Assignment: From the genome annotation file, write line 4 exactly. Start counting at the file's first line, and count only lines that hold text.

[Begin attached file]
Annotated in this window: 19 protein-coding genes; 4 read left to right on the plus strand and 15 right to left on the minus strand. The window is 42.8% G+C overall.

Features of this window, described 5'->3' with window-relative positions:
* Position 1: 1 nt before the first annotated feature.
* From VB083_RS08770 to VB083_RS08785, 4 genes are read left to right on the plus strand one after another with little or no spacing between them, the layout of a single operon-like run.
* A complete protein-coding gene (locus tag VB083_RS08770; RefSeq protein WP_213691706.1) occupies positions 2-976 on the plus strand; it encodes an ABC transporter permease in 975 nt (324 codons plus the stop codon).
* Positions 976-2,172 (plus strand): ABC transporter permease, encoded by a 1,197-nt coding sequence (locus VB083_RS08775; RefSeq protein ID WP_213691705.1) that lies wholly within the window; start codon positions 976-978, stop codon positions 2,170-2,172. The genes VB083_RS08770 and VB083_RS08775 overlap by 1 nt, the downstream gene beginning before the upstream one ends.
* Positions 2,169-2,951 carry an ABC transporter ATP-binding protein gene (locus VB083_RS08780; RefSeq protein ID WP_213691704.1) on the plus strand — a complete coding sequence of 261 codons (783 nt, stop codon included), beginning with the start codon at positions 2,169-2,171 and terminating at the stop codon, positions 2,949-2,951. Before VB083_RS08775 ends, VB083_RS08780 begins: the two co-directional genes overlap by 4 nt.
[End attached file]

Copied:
* From VB083_RS08770 to VB083_RS08785, 4 genes are read left to right on the plus strand one after another with little or no spacing between them, the layout of a single operon-like run.